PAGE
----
I am a musicologist with research interests in Italian music and culture of the sixteenth and seventeenth centuries. I completed a PhD in musicology with a dissertation on the life and sacred music of the Genoese composer Simone Molinaro (ca. 1570-1636). Part of this work consists of a critical edition of Molinaro’s extant polyphonic and concerted sacred vocal music–nearly 900 total pages in transcription. Most of the surviving publications of Molinaro’s music are unicum. Some of these works required restoration of missing notes and text due to damage to the original prints and manuscripts.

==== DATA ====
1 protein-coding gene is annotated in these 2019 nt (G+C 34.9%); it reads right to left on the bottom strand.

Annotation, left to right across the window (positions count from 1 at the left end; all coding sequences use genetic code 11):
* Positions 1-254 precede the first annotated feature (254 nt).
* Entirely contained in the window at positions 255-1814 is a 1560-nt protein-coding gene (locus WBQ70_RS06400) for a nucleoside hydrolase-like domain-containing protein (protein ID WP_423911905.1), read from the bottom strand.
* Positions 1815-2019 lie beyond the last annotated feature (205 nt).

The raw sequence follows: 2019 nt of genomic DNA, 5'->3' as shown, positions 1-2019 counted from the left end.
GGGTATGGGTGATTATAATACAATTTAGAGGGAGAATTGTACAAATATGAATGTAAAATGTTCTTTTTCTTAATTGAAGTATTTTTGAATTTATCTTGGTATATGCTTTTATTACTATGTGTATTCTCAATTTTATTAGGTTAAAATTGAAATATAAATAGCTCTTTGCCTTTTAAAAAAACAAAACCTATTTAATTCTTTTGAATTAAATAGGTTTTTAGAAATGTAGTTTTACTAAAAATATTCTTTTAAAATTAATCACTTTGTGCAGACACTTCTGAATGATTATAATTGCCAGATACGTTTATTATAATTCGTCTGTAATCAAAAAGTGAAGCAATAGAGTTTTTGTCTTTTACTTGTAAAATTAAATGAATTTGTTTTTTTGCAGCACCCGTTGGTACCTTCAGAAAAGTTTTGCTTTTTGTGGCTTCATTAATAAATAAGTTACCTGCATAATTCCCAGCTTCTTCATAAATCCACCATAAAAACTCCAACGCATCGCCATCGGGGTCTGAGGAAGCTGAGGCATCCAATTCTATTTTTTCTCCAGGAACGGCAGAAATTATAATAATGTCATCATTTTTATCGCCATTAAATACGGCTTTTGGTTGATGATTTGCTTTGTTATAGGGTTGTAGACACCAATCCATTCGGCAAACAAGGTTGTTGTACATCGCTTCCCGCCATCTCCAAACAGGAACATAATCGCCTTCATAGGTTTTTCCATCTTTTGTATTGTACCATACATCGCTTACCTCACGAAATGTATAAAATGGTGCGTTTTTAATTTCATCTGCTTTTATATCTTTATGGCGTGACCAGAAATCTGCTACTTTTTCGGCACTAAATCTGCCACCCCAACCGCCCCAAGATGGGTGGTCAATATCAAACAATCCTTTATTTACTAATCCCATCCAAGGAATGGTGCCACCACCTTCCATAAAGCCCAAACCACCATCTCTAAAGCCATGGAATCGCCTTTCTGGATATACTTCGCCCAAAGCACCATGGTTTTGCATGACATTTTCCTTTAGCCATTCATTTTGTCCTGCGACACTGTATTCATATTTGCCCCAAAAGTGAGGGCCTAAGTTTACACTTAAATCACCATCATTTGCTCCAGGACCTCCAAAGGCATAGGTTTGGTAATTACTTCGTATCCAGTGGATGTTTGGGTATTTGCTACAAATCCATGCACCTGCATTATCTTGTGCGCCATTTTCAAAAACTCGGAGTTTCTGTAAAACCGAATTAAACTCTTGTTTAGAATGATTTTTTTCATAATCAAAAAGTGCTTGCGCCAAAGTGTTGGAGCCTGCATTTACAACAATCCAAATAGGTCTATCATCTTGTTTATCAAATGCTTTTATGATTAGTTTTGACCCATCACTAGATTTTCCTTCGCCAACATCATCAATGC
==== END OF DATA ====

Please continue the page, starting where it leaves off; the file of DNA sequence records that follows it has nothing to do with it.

Since completing my dissertation I have continued my research on Molinaro’s music and Genoese culture with invited and keynote presentations at conferences and seminars in the United States and Italy (in both English and Italian). Much of my work has been undertaken from an interdisciplinary perspective. I have been particularly interested in issues of musical rhetoric, the relationship between art and music, the theology of Renaissance music, and the paratexts of musical prints.
I have taught music history to undergraduate and graduate students as both a graduate instructor and an adjunct instructor. I am currently working on redesigning undergraduate survey courses in Medieval, Renaissance, and Baroque music history. I am also designing courses on the Renaissance composer Josquin Des Prez and on the history of the guitar as an object of artistic reference and idealization.